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British ‘Iron Lady’ dies, but her legacy endures

1st female P.M. ruled for 11 years

  • thatcher-plane

    British Prime Minister Margaret Thatcher sits in the cockpit during a flight to Hong Kong from Beijing on Dec. 20, 1984.


  • thatcher-coffin

    Former British Prime Minister Margaret Thatcher pauses at the casket of former U.S. President Ronald Reagan as he lies in state in the Capitol Rotunda on June 9, 2004.



British Prime Minister Margaret Thatcher sits in the cockpit during a flight to Hong Kong from Beijing on Dec. 20, 1984.


LONDON — Margaret Thatcher, the “Iron Lady” of British politics who set her country on a conservative economic course, led it to victory in the Falklands war, and helped guide the United States and the Soviet Union through the Cold War’s difficult last years, died Monday of a stroke. She was 87.

She had been in poor health for months and had dementia.

British Prime Minister David Cameron cut short a trip to return to Britain after receiving the news, and Queen Elizabeth II authorized a ceremonial funeral with military honors — a notch below a state funeral — at St. Paul’s Cathedral in London.

“The world has lost one of the great champions of freedom and liberty, and America has lost a true friend,” said a statement issued by the White House.

Ms. Thatcher was the first woman to become prime minister of Britain and the first to lead a major Western power in modern times.

Hard-driving and hardheaded, she led her Conservative Party to three straight election wins and held office for 11 years — May, 1979, to November, 1990 — longer than any other British politician in the 20th century.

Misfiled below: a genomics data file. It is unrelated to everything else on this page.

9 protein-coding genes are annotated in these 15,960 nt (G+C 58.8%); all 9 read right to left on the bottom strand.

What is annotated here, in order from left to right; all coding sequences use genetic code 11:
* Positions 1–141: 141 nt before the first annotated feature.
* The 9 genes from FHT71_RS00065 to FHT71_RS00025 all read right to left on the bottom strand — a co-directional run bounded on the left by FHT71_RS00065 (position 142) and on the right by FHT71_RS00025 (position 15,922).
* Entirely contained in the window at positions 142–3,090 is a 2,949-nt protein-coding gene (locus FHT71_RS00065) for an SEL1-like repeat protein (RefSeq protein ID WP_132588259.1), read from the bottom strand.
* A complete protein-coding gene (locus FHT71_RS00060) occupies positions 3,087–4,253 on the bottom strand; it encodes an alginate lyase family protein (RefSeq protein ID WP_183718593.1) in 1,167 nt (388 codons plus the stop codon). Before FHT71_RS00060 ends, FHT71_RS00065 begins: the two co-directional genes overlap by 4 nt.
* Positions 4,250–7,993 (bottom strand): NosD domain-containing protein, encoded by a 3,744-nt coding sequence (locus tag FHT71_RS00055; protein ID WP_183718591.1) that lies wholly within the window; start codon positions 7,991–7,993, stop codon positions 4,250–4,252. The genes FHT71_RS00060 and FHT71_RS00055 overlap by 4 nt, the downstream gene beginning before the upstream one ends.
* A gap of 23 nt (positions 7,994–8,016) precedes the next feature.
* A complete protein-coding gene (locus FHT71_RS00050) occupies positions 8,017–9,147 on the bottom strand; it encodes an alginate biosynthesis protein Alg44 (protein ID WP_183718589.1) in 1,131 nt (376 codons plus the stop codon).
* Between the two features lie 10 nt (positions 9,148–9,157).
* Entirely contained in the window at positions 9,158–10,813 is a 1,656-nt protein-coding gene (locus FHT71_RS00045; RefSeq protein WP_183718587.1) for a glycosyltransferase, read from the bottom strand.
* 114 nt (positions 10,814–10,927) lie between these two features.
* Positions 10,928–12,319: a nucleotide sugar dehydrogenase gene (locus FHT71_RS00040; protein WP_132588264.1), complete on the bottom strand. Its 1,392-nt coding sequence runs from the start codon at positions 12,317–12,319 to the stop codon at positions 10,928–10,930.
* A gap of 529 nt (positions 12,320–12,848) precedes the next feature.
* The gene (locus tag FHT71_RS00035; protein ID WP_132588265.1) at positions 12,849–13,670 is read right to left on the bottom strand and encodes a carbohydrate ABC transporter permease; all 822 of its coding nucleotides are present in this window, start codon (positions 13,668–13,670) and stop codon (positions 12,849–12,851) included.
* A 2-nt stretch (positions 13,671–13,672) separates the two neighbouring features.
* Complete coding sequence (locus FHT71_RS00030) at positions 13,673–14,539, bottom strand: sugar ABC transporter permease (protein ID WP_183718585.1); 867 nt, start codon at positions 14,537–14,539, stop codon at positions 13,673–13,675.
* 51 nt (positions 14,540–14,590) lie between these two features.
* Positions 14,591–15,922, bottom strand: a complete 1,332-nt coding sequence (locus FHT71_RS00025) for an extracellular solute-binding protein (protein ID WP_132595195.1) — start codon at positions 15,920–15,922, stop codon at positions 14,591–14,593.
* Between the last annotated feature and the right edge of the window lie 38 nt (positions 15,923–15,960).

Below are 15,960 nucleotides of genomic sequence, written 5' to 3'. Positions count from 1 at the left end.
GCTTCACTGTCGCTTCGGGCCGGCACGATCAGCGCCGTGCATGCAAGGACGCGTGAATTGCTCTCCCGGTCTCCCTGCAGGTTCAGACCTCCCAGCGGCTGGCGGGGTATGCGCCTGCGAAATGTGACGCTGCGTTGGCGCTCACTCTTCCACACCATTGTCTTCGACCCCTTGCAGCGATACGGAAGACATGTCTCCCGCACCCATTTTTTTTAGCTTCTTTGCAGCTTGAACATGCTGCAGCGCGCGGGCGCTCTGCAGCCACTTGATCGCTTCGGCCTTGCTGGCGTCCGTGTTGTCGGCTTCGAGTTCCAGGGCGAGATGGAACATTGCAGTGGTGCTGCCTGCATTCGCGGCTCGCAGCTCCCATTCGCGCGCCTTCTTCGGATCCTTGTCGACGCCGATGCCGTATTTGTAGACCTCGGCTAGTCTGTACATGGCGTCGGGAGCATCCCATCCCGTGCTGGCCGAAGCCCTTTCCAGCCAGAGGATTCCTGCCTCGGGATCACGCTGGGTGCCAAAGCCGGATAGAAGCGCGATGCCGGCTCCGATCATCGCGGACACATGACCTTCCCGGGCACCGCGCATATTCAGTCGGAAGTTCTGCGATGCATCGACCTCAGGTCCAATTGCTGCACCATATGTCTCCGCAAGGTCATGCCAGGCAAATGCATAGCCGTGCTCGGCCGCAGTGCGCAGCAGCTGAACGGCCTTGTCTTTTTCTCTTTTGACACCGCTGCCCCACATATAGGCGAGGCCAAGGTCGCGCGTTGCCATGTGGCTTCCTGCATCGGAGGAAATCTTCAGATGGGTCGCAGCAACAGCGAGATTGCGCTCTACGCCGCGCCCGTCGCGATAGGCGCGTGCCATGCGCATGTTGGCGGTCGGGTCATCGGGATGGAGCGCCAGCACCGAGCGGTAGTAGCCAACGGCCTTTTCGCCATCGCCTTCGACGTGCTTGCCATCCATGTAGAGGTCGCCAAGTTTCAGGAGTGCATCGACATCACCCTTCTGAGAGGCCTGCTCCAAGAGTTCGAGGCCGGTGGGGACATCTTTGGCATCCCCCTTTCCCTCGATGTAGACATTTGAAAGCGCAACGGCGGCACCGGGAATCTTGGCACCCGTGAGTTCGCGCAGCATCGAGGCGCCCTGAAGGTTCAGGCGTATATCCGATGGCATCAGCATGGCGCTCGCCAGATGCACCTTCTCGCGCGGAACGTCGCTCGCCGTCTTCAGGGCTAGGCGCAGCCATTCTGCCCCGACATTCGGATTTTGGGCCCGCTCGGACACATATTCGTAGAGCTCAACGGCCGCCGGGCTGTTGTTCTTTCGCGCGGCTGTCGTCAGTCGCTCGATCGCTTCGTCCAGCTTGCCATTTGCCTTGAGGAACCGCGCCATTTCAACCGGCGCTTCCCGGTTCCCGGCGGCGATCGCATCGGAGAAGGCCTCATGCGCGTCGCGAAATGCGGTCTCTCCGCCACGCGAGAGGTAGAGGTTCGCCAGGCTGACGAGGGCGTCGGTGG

The tough economic medicine Ms. Thatcher administered to a country sickened by inflation, budget deficits, and industrial unrest brought her wide swings in popularity, culminating with a revolt among her own Cabinet ministers in her final year and her shout of “No! No! No!” in the House of Commons to any further integration with Europe.

But by the time she left office, the principles known as Thatcherism — the belief that economic freedom and individual liberty are interdependent, that personal responsibility and hard work are the only ways to national prosperity, and that the free-market democracies must stand firm against aggression — had won many disciples.

At home, Ms. Thatcher’s political successes were decisive.

She broke the power of the labor unions and forced the Labor Party to abandon its commitment to nationalized industry, redefine the role of the welfare state, and accept the importance of the free market.

Abroad she won new esteem for a country that had been in decline since its costly victory in World War II.

But during her first years in power, even many Tories feared that her election might prove a terrible mistake.


Former British Prime Minister Margaret Thatcher pauses at the casket of former U.S. President Ronald Reagan as he lies in state in the Capitol Rotunda on June 9, 2004.


In October, 1980, 17 months into her first term, Ms. Thatcher faced disaster.